I started this project, turned obsession, turned mental illness with one goal in mind, but it soon turned into many, many goals. I had wanted to make a coffee-cardamom donut because I love that flavor combination, and I’d be lying if I said that I didn’t think the whole coffee and donut combination was kitschy-cute. But since I don’t fry dough that often, while I was at it, I thought I should perfect what, to me, would be the ultimate donut recipe. As donuts seem to be the new (thank goodness) cupcake, they are everywhere. I love most donuts but my favorite are yeasted donuts for their light fluffiness. And in my mind, there are three main varieties of yeast-raised donuts:

1. Bakery or pastry shop donuts, which are pillowy and super-rich—usually fried brioche or something just a bit leaner. They’re less about a crisp crust and more about the enriched dough itself, which has heft—it’s usually more of a bun (a delicious one that’s worth every calorie, of course).

2. Artisan-style (yep, I said it) donuts, which are sold in shops exclusive of other baked goods. They’re usually pleasantly bready—they make you feel like you actually ate something. They’re less rich than the bakery donut and usually draped in a fancy glaze or topping.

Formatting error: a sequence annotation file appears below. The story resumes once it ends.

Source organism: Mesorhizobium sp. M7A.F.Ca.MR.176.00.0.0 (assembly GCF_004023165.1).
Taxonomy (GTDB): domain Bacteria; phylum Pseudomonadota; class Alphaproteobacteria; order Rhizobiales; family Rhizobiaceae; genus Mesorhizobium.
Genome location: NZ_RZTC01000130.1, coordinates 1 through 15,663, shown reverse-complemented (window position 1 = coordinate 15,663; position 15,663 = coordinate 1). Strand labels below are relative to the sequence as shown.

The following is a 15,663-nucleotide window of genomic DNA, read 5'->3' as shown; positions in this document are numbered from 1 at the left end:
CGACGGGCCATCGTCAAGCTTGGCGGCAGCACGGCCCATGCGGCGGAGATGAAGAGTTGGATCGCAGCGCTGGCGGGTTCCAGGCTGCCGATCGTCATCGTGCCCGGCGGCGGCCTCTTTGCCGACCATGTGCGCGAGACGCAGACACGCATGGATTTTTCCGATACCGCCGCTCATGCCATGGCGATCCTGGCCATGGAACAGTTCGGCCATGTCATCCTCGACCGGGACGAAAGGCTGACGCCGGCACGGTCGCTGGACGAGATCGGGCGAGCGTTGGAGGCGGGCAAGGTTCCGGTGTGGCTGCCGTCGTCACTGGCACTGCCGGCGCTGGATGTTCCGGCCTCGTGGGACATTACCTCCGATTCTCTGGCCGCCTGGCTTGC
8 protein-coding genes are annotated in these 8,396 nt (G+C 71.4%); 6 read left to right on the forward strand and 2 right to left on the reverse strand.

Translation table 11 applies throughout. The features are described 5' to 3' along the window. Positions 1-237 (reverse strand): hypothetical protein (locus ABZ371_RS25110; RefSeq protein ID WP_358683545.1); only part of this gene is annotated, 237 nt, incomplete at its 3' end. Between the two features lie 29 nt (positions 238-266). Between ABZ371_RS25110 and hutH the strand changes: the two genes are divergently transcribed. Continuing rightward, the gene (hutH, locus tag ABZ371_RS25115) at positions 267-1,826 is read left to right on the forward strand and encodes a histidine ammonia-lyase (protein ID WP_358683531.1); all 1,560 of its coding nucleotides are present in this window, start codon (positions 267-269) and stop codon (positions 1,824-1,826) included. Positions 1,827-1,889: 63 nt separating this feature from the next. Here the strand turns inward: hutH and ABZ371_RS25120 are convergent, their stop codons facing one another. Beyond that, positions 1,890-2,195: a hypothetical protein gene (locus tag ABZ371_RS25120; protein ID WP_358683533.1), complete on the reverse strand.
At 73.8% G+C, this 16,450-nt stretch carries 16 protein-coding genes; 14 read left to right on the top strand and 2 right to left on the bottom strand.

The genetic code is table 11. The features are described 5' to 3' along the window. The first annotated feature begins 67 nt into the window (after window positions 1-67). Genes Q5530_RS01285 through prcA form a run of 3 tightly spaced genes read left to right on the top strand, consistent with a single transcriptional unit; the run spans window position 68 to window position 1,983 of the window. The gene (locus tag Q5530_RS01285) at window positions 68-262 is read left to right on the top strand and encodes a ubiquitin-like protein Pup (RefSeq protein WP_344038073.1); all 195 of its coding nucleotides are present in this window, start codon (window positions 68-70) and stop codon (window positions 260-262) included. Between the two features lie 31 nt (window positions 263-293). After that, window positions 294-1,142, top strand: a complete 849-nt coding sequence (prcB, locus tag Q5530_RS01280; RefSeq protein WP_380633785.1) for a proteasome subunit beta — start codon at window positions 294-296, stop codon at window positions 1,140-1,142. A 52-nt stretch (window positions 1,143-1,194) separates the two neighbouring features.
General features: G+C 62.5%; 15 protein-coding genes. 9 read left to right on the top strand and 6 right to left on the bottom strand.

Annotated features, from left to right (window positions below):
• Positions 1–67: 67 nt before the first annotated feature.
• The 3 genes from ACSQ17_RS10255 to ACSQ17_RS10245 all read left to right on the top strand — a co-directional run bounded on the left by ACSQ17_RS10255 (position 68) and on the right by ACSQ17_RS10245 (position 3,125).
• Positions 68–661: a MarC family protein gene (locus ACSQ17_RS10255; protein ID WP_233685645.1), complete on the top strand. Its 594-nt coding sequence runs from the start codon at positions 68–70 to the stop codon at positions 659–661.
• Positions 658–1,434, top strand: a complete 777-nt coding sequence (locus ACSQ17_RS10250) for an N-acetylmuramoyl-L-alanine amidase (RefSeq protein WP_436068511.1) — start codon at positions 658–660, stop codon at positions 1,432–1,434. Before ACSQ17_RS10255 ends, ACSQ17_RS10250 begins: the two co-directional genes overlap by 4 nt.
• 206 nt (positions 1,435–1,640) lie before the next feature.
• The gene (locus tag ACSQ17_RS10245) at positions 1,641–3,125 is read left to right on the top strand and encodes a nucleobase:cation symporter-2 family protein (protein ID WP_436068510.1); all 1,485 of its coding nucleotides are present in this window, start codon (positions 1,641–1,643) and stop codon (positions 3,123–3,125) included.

3. Coffee-shop/donut-shop/convenience store donuts, which are light as a cloud, with much less chew than the others. In some cases, they can also taste like cardboard, feel like sandpaper, and have a light but rough crumb.

cream donut cross section
For my purposes, I’m putting the artisan donut in the bakery or pastry-shop category. My goal was to make something right in the middle: a donut that has chew—something for your teeth to pause on—but that isn’t chewy, and a donut that has flavor but that isn’t rich and buttery. The conundrum with donut testing, however, is that it is VERY difficult to make a bad one. I mean it’s fried dough. Through slight manipulations, I got (click on links for my pictures) sun-colored, rich bakery-style donuts; spongy milk breads; bubbly, chewy beignets; and a crazy-good, chewy focaccia-like dough (look at those holes!) that I need to find something else to do with. There were many comparison charts. Eventually I became so insane that there were midnight donut animals and donut challah (dollah?). And can a donut shaped like a croissant still be called a cronut? I could use any of these recipes (except for the animals and croissants) for other applications; some were very special. But with every batch, I sought something lighter and lighter, until the donut I desired was no longer solidly in the middle of the bakery and coffee shop donuts. I felt myself longing for something closer to the coffee shop side. Maybe it’s because bakery donuts are ubiquitous now, but high-quality, small-batch coffee shop–style ones are not.